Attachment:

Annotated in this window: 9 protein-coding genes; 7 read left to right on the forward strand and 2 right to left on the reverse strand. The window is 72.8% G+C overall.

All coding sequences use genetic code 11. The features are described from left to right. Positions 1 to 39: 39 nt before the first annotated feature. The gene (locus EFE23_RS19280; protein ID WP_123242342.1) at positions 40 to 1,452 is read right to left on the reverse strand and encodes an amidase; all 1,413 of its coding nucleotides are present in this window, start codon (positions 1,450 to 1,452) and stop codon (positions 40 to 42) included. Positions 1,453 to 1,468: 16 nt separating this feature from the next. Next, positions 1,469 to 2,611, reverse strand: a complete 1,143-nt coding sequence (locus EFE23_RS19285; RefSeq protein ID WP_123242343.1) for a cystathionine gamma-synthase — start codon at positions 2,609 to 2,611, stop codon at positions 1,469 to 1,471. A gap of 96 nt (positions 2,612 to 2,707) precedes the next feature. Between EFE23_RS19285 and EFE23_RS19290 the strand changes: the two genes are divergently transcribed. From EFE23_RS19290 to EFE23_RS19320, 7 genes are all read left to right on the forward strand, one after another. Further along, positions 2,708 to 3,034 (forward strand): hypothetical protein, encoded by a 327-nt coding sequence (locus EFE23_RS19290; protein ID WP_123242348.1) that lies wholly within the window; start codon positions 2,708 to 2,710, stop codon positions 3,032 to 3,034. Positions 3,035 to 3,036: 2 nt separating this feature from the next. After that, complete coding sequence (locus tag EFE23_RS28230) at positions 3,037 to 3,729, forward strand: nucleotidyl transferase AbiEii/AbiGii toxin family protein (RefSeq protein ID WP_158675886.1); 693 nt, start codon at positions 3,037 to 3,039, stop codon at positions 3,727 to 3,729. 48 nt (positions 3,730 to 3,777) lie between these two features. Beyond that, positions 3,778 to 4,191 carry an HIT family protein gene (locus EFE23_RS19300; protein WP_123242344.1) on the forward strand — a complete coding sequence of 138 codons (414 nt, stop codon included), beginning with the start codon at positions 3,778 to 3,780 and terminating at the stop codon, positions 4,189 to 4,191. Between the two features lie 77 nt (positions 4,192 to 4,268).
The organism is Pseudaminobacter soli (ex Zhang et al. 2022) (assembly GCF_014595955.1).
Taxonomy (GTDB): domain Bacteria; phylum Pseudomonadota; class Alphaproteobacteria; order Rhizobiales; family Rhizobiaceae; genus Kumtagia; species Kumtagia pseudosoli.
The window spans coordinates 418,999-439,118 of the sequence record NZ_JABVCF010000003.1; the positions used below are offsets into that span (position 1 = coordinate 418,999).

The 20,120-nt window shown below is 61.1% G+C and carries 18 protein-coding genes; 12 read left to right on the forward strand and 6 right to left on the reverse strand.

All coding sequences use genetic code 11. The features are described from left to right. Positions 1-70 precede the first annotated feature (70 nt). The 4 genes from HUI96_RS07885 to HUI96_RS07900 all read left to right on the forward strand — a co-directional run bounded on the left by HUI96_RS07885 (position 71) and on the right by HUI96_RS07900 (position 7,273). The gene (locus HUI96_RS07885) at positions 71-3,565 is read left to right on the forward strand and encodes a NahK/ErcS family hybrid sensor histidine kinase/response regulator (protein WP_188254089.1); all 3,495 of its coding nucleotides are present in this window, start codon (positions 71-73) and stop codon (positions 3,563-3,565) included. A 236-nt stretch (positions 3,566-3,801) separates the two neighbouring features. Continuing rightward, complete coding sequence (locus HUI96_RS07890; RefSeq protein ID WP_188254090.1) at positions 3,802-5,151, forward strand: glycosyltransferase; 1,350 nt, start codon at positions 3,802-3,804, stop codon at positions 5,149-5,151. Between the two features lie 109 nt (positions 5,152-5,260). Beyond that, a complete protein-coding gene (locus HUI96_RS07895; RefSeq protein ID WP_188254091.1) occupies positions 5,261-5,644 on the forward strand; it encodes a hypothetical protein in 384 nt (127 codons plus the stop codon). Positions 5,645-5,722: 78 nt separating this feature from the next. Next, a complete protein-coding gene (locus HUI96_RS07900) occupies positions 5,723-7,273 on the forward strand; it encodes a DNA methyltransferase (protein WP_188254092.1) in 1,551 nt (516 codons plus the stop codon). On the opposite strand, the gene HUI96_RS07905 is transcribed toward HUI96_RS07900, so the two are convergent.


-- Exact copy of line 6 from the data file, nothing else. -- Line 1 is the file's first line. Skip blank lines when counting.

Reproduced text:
The 20,120-nt window shown below is 61.1% G+C and carries 18 protein-coding genes; 12 read left to right on the forward strand and 6 right to left on the reverse strand.